Sunflower Thoughts

Kind, supportive and forward-thinking

Practicing self-kindness (in an unkind world)

Hands holding a cup of coffee next to a phone screen with a pink smiley face emoticon
TW: This post mentions terrorism and content that may be upsetting to some.

I don't believe it will come as a shock to anyone when I say that 2019 is not a nice time to live in. It's easy to argue that the world hasn't changed since the 70s, 80s and 90s, when there was also bomb threats and terror attacks, but with 24/7 communication via social media, the world has definitely become smaller. 
Now, mass disasters are trending on Twitter and Facebook hours before they hit mainstream news, with smartphones capturing each and every gory detail via video evidence, which is uploaded in seconds for millions to see. It's often the cause of extreme anxiety, and leaves people feeling unsafe in their daily lives, sometimes not wanting to leave the house through fear of the same happening to them.

One major example is the Manchester arena bombing during the Ariana Grande concert. I remember waking up that morning, checking Twitter as I always do, and being immediately faced with hundreds of tweets of mass panic. I don't really want to get any deeper in describing the content of the tweets as I'm sure we can all remember it well, but it hit me hard that morning, and I gained special permission at work to keep checking my phone throughout the day, as a lot of my fellow bloggers and friends had been at that concert and I was absolutely worried sick.

Following the attack, I stayed off social media for a few days. It was the best decision I could have made for my own health, as the constant obsessive checking for updates was stopping me from sleeping at night, long after I'd been assured that all my friends were safe and sound. I couldn't stop seeing the faces of the victims in my head when I closed my eyes, and I wished I'd never seen them to begin with. I was supposed to be going to Meadowhall shopping centre the same night, but I was absolutely convinced that it was going to be attacked, and that I wouldn't be safe unless I stayed at home.

As a consequence of this, I began putting the following points into action to protect myself from further traumas, which are unfortunately always happening in the world we live in. Here's my advice on practicing self-kindness, whilst in the midst of an unkind world.

1. It's okay to not want to talk about it

When something bad happens on a mass scale, it's all people want to talk about. Their first words to you that day are usually "have you heard about..." or "have you seen..." and in this instance it is perfectly normal to not want to talk about it. People need time to process these things in their own way, and immediately following the event when all the facts are up in the air is never the best time for a sympathetic discussion.

2. Consider muting trigger words on Twitter

Everyone I spoke to in preparation for this post told me the exact same thing - the first place they read about this type of news is always Twitter. Unfortunately, Twitter has the absolutely huge disadvantage that tweets are only able to contain 280 characters, meaning a lot of the facts and information are eradicated, leading to confusion and anxiety about what exactly has happened.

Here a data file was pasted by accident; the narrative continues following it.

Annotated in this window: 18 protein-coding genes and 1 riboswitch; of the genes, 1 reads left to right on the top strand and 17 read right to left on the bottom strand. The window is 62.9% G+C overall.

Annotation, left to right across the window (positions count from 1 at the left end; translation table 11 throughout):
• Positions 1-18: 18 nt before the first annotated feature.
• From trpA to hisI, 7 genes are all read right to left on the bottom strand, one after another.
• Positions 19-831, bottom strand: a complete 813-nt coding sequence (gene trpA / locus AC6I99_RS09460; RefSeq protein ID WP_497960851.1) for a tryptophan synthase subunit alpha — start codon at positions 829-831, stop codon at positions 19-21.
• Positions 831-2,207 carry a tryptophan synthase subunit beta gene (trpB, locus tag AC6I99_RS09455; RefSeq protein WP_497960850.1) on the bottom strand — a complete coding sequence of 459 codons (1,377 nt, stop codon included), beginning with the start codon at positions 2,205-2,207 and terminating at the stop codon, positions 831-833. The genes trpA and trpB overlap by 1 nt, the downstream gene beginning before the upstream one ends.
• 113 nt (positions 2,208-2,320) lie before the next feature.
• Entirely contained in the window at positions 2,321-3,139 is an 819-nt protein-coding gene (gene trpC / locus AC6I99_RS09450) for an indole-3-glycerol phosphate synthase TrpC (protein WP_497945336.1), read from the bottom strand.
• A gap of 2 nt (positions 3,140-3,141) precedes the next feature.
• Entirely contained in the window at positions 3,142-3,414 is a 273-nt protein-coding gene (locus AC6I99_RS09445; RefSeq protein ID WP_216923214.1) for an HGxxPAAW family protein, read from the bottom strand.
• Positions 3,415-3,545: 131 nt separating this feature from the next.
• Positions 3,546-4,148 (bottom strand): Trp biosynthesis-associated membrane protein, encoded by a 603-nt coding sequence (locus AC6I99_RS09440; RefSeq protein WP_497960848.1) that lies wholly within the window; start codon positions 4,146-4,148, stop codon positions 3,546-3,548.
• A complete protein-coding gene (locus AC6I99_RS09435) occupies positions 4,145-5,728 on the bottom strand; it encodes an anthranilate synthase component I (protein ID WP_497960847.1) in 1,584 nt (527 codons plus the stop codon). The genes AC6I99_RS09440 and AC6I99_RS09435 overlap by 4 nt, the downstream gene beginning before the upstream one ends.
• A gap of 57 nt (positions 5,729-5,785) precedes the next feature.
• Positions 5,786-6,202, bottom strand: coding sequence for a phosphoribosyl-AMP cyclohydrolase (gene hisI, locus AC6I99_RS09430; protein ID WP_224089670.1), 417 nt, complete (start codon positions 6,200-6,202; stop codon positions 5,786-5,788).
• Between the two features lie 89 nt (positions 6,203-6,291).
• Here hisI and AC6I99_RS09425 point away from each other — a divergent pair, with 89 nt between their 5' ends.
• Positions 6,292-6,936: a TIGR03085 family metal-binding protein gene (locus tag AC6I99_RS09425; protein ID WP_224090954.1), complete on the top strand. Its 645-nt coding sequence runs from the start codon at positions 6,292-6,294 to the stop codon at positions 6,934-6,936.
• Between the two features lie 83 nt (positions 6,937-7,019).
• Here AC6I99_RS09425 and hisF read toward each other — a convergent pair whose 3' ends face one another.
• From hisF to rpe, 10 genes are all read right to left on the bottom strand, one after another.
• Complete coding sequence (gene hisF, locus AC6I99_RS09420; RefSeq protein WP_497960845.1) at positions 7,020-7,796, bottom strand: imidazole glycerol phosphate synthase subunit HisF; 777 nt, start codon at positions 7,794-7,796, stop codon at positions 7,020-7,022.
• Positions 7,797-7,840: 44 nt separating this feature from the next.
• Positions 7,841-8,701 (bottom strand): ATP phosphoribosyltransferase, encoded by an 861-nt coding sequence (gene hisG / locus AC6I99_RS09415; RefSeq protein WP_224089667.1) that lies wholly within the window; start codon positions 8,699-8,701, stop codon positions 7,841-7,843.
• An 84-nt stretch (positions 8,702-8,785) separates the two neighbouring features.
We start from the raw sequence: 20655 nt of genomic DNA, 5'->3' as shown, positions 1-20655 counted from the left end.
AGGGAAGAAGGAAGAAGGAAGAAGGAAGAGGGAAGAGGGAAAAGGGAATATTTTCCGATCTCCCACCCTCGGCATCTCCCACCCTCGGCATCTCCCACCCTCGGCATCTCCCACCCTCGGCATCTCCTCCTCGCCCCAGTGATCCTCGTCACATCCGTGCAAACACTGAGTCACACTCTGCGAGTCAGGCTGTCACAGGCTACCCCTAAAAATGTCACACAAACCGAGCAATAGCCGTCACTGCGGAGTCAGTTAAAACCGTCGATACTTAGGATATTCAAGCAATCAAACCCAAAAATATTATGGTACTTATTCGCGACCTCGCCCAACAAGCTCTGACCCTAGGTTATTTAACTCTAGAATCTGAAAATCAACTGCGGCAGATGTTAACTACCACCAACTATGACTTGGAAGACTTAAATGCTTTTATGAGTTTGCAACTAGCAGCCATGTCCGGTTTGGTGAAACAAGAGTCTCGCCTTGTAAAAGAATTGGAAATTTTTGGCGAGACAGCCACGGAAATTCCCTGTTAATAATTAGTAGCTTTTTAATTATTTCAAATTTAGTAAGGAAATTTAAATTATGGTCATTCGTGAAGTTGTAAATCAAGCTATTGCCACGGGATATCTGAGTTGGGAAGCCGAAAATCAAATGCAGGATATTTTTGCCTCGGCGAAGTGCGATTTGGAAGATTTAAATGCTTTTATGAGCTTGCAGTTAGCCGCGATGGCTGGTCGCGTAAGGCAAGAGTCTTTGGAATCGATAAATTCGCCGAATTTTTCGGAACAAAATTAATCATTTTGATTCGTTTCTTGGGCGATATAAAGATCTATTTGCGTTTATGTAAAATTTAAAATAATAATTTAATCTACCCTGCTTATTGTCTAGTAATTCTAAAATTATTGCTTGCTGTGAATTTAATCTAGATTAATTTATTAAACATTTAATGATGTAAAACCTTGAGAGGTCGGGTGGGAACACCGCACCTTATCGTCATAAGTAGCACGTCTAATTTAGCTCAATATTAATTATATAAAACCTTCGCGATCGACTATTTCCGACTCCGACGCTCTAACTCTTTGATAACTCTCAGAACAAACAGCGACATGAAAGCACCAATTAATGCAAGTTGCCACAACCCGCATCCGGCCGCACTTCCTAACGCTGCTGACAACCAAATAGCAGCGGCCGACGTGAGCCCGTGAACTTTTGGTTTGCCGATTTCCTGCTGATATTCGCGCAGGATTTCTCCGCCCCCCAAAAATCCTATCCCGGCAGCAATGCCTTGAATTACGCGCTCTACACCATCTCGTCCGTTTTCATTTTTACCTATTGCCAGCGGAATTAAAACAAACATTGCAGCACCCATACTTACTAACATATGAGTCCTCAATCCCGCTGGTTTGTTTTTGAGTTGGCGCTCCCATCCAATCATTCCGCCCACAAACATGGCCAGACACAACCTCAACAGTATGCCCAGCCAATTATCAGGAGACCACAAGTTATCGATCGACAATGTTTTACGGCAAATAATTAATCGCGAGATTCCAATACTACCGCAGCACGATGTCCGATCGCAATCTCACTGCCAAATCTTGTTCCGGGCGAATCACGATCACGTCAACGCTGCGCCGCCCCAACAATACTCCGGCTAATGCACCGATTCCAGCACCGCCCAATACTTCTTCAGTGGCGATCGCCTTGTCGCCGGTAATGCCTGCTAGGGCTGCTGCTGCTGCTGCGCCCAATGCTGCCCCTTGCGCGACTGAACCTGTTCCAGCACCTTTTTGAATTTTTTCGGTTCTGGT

Instead, use Twitter's mute function to ban words that you find upsetting from appearing on your timeline. Untick the video autoplay setting to prevent yourself from accidentally watching anything you'd rather have not seen, and only read about events once all the facts have been published on a reputable news site, such as BBC News.

3. Check in with friends and family

During times of mass panic, we often tend to sensationalise the facts in our heads, imagining our friends and family members in place of the victims, irrelevant to whether or not they were in the area of the attack, or even the same country. When you're feeling like this, send them a quick text asking how they are, even if it's just to reassure yourself that everything is ok. Give your grandparents a call, just to chat. They'll appreciate it more than you expect, and you'll feel much better afterwards for hearing a friendly voice.

4. Take care of yourself and your needs first

Sometimes, ignorance really is bliss. If you find that current events are preventing you from living your life (such as being afraid to leave the house) consider taking a break from social media and speaking to a trusted friend or family member about the way you are feeling. Make sure you are eating well and practicing other methods of self-care.

We aren't able to stop terrible things from happening, but we can control our exposure to them. If you're struggling with the idea of ignoring the news, think about it this way - Would you tell a small child about a terrorist attack if it didn't immediately impact them or somebody they know? The answer would usually be no, as it would frighten and upset them, and there is no reason for them to know about it.

Think about yourself and your needs in the same way - if something would seriously affect your mental health and well-being, it may be best to prevent it from reaching you altogether.


  1. Thank you so much for sharing this blog post, I really enjoyed reading it with my morning cup of tea. I can totally relate and agree to everything that you have said. I am totally all about being kind, positive and happy all of the time and making the best of every situation. Really loved this blog post. 💜

    With love, Alisha Valerie x |

  2. Very powerful words from a wise lady! Thank you for this read 💕💕


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